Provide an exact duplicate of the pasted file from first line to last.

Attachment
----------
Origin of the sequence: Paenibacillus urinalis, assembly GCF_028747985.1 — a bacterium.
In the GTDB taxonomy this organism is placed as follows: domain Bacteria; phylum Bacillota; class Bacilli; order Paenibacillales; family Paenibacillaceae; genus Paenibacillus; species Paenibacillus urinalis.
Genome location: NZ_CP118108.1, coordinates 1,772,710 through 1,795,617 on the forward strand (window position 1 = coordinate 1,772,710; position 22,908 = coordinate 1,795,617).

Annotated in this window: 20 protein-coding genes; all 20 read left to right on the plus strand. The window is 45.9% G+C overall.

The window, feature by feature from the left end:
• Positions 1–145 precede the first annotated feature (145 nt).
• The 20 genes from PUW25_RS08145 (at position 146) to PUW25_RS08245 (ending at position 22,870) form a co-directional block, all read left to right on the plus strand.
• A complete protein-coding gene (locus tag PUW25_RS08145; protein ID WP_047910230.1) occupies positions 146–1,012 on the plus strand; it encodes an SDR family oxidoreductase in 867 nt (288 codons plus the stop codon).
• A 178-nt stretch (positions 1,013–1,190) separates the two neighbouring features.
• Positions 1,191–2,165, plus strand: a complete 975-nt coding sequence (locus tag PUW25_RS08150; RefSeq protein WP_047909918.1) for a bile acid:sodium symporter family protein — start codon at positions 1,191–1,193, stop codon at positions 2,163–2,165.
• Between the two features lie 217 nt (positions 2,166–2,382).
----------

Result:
Origin of the sequence: Paenibacillus urinalis, assembly GCF_028747985.1 — a bacterium.
In the GTDB taxonomy this organism is placed as follows: domain Bacteria; phylum Bacillota; class Bacilli; order Paenibacillales; family Paenibacillaceae; genus Paenibacillus; species Paenibacillus urinalis.
Genome location: NZ_CP118108.1, coordinates 1,772,710 through 1,795,617 on the forward strand (window position 1 = coordinate 1,772,710; position 22,908 = coordinate 1,795,617).

Annotated in this window: 20 protein-coding genes; all 20 read left to right on the plus strand. The window is 45.9% G+C overall.

The window, feature by feature from the left end:
• Positions 1–145 precede the first annotated feature (145 nt).
• The 20 genes from PUW25_RS08145 (at position 146) to PUW25_RS08245 (ending at position 22,870) form a co-directional block, all read left to right on the plus strand.
• A complete protein-coding gene (locus tag PUW25_RS08145; protein ID WP_047910230.1) occupies positions 146–1,012 on the plus strand; it encodes an SDR family oxidoreductase in 867 nt (288 codons plus the stop codon).
• A 178-nt stretch (positions 1,013–1,190) separates the two neighbouring features.
• Positions 1,191–2,165, plus strand: a complete 975-nt coding sequence (locus tag PUW25_RS08150; RefSeq protein WP_047909918.1) for a bile acid:sodium symporter family protein — start codon at positions 1,191–1,193, stop codon at positions 2,163–2,165.
• Between the two features lie 217 nt (positions 2,166–2,382).